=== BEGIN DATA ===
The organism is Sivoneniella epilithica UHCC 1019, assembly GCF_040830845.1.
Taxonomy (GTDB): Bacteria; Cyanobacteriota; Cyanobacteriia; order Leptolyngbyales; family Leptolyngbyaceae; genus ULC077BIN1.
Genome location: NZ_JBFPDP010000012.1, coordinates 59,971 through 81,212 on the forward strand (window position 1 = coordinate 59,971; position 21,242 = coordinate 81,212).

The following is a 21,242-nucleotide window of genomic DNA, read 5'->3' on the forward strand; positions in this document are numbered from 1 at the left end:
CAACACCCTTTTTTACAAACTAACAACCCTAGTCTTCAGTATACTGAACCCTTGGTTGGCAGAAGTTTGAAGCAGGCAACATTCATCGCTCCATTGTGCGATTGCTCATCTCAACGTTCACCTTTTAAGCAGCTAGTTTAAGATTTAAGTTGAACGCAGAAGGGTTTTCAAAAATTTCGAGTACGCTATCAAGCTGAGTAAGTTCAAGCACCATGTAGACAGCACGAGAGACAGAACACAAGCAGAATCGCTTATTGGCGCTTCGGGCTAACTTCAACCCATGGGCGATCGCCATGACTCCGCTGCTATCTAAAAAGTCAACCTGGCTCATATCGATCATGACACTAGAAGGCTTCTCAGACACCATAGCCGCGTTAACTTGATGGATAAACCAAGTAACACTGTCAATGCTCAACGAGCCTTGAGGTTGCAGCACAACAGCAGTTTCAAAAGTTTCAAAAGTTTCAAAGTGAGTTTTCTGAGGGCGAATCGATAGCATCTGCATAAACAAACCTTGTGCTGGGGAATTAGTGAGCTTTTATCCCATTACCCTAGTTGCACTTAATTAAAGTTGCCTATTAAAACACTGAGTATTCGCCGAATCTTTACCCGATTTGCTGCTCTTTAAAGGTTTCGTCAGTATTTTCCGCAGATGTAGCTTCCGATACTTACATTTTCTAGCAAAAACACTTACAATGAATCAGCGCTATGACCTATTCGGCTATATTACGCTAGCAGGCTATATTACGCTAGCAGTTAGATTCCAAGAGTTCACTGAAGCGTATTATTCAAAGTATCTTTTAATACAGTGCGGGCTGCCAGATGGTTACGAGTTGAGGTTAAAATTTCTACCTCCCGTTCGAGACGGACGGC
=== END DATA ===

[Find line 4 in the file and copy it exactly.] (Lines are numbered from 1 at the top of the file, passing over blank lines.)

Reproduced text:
The following is a 21,242-nucleotide window of genomic DNA, read 5'->3' on the forward strand; positions in this document are numbered from 1 at the left end: